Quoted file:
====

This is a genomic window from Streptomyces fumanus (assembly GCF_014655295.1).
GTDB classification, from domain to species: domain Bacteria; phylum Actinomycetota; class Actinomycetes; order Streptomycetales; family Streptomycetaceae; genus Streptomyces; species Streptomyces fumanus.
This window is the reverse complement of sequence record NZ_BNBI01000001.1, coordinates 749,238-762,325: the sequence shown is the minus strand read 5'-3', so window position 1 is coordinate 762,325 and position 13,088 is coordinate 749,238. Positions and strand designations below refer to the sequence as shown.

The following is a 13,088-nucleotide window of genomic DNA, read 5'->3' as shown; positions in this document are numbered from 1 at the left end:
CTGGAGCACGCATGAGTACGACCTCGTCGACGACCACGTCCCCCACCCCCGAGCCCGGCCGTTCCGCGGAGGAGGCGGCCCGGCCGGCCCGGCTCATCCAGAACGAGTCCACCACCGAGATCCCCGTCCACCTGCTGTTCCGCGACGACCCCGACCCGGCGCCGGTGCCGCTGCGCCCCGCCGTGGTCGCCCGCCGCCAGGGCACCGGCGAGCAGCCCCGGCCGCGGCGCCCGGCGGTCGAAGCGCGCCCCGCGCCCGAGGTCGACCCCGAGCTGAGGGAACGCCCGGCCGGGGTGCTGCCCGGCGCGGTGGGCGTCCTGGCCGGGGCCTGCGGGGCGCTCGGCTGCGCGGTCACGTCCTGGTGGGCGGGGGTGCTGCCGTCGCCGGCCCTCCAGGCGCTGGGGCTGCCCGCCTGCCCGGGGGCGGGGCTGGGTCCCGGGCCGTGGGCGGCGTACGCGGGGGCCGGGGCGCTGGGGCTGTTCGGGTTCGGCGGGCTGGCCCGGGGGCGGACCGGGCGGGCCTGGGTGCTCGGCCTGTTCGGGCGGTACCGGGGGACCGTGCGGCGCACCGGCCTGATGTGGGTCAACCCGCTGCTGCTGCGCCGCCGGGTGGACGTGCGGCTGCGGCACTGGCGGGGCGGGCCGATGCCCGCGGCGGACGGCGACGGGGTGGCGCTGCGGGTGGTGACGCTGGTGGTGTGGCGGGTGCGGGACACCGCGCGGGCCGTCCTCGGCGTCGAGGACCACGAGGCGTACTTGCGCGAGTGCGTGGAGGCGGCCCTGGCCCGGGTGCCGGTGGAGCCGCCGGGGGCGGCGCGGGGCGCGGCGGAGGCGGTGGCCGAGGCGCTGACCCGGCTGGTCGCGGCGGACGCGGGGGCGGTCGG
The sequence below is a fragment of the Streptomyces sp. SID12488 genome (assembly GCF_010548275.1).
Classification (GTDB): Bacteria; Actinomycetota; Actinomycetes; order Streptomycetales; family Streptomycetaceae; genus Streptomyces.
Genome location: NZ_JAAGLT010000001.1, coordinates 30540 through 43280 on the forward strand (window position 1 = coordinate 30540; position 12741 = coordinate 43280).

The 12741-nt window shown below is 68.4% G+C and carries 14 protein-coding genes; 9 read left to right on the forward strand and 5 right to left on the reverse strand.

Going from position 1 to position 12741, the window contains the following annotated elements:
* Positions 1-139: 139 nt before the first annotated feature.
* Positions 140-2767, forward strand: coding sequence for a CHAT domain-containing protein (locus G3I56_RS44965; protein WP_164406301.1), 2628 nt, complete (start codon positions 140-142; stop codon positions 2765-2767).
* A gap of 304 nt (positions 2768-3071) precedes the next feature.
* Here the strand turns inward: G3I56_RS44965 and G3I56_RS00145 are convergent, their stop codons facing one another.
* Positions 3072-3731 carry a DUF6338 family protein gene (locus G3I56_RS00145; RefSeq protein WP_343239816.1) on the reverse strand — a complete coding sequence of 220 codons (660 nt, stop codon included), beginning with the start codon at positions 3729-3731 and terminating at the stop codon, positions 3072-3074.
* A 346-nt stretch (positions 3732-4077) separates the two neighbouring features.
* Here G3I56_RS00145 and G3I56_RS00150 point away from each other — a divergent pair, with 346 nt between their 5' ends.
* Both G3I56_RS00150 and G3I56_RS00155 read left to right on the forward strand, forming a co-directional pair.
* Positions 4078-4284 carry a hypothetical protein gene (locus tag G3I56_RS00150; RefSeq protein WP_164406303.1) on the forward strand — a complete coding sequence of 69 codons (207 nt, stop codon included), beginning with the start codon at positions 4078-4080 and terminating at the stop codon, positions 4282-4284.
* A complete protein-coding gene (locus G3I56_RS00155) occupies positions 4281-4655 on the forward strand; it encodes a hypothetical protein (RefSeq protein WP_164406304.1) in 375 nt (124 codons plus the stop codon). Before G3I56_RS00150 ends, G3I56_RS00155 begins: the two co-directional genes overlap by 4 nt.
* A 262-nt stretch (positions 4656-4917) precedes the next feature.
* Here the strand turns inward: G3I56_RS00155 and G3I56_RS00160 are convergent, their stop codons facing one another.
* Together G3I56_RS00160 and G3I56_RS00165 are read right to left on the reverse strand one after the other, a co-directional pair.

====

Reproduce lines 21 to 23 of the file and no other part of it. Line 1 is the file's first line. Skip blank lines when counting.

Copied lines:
* A 262-nt stretch (positions 4656-4917) precedes the next feature.
* Here the strand turns inward: G3I56_RS00155 and G3I56_RS00160 are convergent, their stop codons facing one another.
* Together G3I56_RS00160 and G3I56_RS00165 are read right to left on the reverse strand one after the other, a co-directional pair.